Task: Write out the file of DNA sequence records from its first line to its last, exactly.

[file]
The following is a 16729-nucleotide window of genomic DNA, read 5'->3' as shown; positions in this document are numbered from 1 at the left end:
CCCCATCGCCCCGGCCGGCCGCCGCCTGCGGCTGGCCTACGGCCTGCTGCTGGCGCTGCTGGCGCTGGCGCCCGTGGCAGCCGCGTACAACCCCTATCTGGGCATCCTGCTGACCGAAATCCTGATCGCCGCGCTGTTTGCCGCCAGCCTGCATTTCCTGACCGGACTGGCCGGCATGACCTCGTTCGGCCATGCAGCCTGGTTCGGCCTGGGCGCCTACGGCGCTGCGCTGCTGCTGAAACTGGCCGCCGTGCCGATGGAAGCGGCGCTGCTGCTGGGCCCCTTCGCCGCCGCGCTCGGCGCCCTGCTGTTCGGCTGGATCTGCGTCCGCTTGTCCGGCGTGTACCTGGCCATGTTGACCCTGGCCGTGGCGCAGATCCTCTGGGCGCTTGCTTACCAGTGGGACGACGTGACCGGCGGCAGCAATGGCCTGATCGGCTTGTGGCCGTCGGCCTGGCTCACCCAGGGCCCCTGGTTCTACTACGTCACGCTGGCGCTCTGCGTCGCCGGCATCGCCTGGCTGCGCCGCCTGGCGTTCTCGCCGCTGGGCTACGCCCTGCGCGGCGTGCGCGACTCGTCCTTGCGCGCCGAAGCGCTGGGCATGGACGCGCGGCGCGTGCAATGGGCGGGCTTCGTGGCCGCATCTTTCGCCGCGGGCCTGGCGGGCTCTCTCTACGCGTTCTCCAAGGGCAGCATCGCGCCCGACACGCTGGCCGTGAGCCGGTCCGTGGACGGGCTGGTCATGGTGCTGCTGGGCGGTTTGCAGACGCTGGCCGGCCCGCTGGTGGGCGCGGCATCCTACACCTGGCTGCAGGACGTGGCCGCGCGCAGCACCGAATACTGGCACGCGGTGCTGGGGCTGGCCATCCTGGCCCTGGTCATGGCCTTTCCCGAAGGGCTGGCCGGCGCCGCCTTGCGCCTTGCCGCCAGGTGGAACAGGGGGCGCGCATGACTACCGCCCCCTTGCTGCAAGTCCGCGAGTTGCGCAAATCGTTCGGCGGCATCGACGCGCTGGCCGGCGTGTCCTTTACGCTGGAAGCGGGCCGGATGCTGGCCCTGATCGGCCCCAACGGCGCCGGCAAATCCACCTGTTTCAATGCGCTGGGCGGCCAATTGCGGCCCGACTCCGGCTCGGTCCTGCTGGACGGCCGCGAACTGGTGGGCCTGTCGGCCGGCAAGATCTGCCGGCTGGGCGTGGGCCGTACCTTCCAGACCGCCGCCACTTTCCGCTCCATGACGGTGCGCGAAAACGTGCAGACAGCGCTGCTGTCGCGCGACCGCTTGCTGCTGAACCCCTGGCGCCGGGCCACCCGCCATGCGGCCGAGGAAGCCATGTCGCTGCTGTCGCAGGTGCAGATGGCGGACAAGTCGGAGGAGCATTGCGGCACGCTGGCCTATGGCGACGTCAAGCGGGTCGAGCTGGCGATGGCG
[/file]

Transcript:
The following is a 16729-nucleotide window of genomic DNA, read 5'->3' as shown; positions in this document are numbered from 1 at the left end:
CCCCATCGCCCCGGCCGGCCGCCGCCTGCGGCTGGCCTACGGCCTGCTGCTGGCGCTGCTGGCGCTGGCGCCCGTGGCAGCCGCGTACAACCCCTATCTGGGCATCCTGCTGACCGAAATCCTGATCGCCGCGCTGTTTGCCGCCAGCCTGCATTTCCTGACCGGACTGGCCGGCATGACCTCGTTCGGCCATGCAGCCTGGTTCGGCCTGGGCGCCTACGGCGCTGCGCTGCTGCTGAAACTGGCCGCCGTGCCGATGGAAGCGGCGCTGCTGCTGGGCCCCTTCGCCGCCGCGCTCGGCGCCCTGCTGTTCGGCTGGATCTGCGTCCGCTTGTCCGGCGTGTACCTGGCCATGTTGACCCTGGCCGTGGCGCAGATCCTCTGGGCGCTTGCTTACCAGTGGGACGACGTGACCGGCGGCAGCAATGGCCTGATCGGCTTGTGGCCGTCGGCCTGGCTCACCCAGGGCCCCTGGTTCTACTACGTCACGCTGGCGCTCTGCGTCGCCGGCATCGCCTGGCTGCGCCGCCTGGCGTTCTCGCCGCTGGGCTACGCCCTGCGCGGCGTGCGCGACTCGTCCTTGCGCGCCGAAGCGCTGGGCATGGACGCGCGGCGCGTGCAATGGGCGGGCTTCGTGGCCGCATCTTTCGCCGCGGGCCTGGCGGGCTCTCTCTACGCGTTCTCCAAGGGCAGCATCGCGCCCGACACGCTGGCCGTGAGCCGGTCCGTGGACGGGCTGGTCATGGTGCTGCTGGGCGGTTTGCAGACGCTGGCCGGCCCGCTGGTGGGCGCGGCATCCTACACCTGGCTGCAGGACGTGGCCGCGCGCAGCACCGAATACTGGCACGCGGTGCTGGGGCTGGCCATCCTGGCCCTGGTCATGGCCTTTCCCGAAGGGCTGGCCGGCGCCGCCTTGCGCCTTGCCGCCAGGTGGAACAGGGGGCGCGCATGACTACCGCCCCCTTGCTGCAAGTCCGCGAGTTGCGCAAATCGTTCGGCGGCATCGACGCGCTGGCCGGCGTGTCCTTTACGCTGGAAGCGGGCCGGATGCTGGCCCTGATCGGCCCCAACGGCGCCGGCAAATCCACCTGTTTCAATGCGCTGGGCGGCCAATTGCGGCCCGACTCCGGCTCGGTCCTGCTGGACGGCCGCGAACTGGTGGGCCTGTCGGCCGGCAAGATCTGCCGGCTGGGCGTGGGCCGTACCTTCCAGACCGCCGCCACTTTCCGCTCCATGACGGTGCGCGAAAACGTGCAGACAGCGCTGCTGTCGCGCGACCGCTTGCTGCTGAACCCCTGGCGCCGGGCCACCCGCCATGCGGCCGAGGAAGCCATGTCGCTGCTGTCGCAGGTGCAGATGGCGGACAAGTCGGAGGAGCATTGCGGCACGCTGGCCTATGGCGACGTCAAGCGGGTCGAGCTGGCGATGGCG